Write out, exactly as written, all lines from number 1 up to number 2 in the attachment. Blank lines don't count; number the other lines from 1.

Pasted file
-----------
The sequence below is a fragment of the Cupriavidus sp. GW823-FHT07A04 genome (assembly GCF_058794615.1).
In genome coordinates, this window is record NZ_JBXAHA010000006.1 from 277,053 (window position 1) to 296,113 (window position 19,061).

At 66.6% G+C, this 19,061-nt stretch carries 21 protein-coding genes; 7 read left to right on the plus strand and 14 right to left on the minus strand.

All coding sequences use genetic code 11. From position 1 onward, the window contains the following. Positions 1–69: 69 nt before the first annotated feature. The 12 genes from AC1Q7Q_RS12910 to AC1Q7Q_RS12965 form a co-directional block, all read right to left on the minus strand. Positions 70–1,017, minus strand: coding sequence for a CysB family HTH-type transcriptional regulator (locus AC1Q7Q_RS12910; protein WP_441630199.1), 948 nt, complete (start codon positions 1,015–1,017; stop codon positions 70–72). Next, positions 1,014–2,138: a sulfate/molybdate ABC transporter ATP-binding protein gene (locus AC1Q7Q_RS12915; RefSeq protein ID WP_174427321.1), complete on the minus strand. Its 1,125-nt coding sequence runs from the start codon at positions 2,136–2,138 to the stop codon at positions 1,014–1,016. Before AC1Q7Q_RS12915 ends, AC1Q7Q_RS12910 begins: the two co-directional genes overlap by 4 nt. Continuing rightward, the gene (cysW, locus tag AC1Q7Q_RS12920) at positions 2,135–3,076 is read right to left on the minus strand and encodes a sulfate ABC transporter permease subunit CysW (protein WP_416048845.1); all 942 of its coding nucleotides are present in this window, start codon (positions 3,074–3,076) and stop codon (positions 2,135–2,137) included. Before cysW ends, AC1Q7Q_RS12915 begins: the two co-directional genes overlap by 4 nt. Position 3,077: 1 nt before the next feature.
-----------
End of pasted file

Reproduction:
The sequence below is a fragment of the Cupriavidus sp. GW823-FHT07A04 genome (assembly GCF_058794615.1).
In genome coordinates, this window is record NZ_JBXAHA010000006.1 from 277,053 (window position 1) to 296,113 (window position 19,061).